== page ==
It’s the start of the school day at Champlin Park High School in Minnesota, and Jalen Giles has a full roster of classes ahead of her. She’s a social studies teacher, but today she’s in orchestra class, observing another educator. Giles never expected to be inspired by a subject that’s so different from the one she teaches—but she was immediately impressed that students began the day with yoga before picking up their instruments.
“During a year that was so technology heavy, with barriers to connection,” Giles says, “it almost felt like permission to try something that people just needed as humans.” Back in her own classroom, she tried new things like encouraging students to dance and using Kahoot, a popular, game-based learning platform, to get to know each other.
Giles was on “instructional rounds,” which teachers have adapted from a model long used by doctors to learn and develop skills. Research suggests that continued learning is essential for educators, and can be especially effective when it involves collaboration between teachers, but it can be difficult to execute in practice. For one thing, teachers tend to be strapped for time, which means professional development sessions typically interrupt or happen outside of the school day, leaving teachers to implement solutions on their own.
Instructional rounds, by contrast, are cost-effective and time efficient, incorporating teachers’ education into the school day as they observe colleagues actively teaching, explains Kevin Bross, an achievement coach who helped devise the program at Blaine High School in 2019 before it expanded to other schools in the district.
Bross worked for 14 years as a teacher before shifting to education consulting and taking on a role at the school district working with teachers. He says he and his colleagues had invited teachers to observe each others’ classes before, but looked for a new strategy after they realized that it was hard for them to fit the program into their schedules. That’s when they discovered the concept of instructional rounds—and decided to modify it to fit their school.
Unlike similar programs at other schools, which typically ask school leaders or other teachers who observe classrooms to assess and evaluate teachers, says Bross, the goal here is for the observers to be the ones doing the learning. After an introductory session, teachers visit a classroom and watch as another educator teaches for about 30 to 40 minutes. The spectators then come together to discuss what they’ve learned, take notes about key takeaways, and reflect on how it all fits in with a set of goals provided by the school.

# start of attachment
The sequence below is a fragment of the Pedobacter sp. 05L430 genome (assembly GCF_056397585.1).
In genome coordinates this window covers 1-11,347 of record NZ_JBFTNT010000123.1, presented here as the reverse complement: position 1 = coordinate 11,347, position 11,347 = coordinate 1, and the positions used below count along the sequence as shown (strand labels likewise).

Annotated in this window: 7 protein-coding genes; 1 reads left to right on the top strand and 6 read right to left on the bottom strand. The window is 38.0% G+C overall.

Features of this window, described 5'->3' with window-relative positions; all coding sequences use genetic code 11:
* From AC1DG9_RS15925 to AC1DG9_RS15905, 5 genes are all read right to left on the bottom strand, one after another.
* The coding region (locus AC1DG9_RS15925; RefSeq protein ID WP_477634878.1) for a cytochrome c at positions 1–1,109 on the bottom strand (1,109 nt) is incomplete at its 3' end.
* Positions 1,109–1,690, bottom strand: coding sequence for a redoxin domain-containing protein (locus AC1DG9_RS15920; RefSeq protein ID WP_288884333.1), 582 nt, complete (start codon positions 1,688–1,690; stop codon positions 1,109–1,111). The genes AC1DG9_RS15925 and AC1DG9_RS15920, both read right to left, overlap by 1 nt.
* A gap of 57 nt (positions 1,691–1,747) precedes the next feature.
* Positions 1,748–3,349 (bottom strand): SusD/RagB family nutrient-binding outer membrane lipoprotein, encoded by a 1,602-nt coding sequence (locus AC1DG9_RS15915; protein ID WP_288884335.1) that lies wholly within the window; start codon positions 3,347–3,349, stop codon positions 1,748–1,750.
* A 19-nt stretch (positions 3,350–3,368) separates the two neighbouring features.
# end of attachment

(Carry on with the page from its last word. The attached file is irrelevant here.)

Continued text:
“It’s hard sometimes to take theory and turn it into practice,” says Bross. “Instructional rounds has that built in: We’re going to take the theory and we’re going to watch somebody put it into practice.”
During most of 2020 and part of 2021, while Blaine classes were held partially and fully remotely to curb the spread of COVID-19 one of instructional rounds facilitators’ goals was to encourage teachers to look for ways to connect with students virtually. They suggested ideas about how to build relationships with students—discussion prompts, for instance, to encourage a “growth mindset” that embraces challenge as part of the learning process. Then they sent teachers off to watch how other educators brought these ideas into their classrooms.
The district’s annual surveys suggest it’s paying off. Compared to before instructional rounds began, students at Blaine High School were more likely to report they had good relationships with their teachers; that educators were teaching in a way that made students want to learn. In two years of surveys, 100% of participating teachers said they’d incorporated something new or innovative into their classes, says Bross.
Although research on instructional rounds is limited, and models vary from school to school, a randomized controlled trial conducted in Australia and published in Teaching and Teacher Education in 2021 found the program improved students’ mathematics performance and showed promise for boosting student achievement.
Since its inception, Bross and his colleagues have continued to streamline their initiative: They created a “sub center,” a designated space with a permanent substitute teacher to guide students through virtual lessons while their teachers are on rounds. This year they launched a podcast to reinforce lessons from teachers’ class visits and enabled educators to request individualized rounds on topics they’d like to improve.
Anoka-Hennepin Schools said it has expanded the program to all of its comprehensive high schools, and Bross is hopeful it will scale. “Needs in education change quickly, but schools aren’t set up in a way to be agile,” he says. “I think instructional rounds has that missing piece. It’s allowed us to do a lot in a short amount of time.”
Giles says the experience gave her new ideas and confidence in her own teaching. “It felt like productive collaboration without the pressure to be inauthentic or totally shift your teaching practices,” she says. “It felt safe, comfortable, and just super fun and energizing. I think a lot of us were pretty devoid of those feelings while teaching during the pandemic.”
- Want to Do More Good? This Movement Might Have the Answer
- What to Know About the Monkeypox Drug TPOXX—And Why It's So Hard to Get
- The Year's Final Supermoon Reminds Us Why We Love the Night Sky
- A Hotter World Means More Disease Outbreaks in Our Future
- How The Sandman Author Neil Gaiman Drew Inspiration From His Nightmares
- Candace Parker Is a Force in Basketball and Beyond
- Dropbox Tossed Out the Workplace Rulebook. Here’s How That’s Working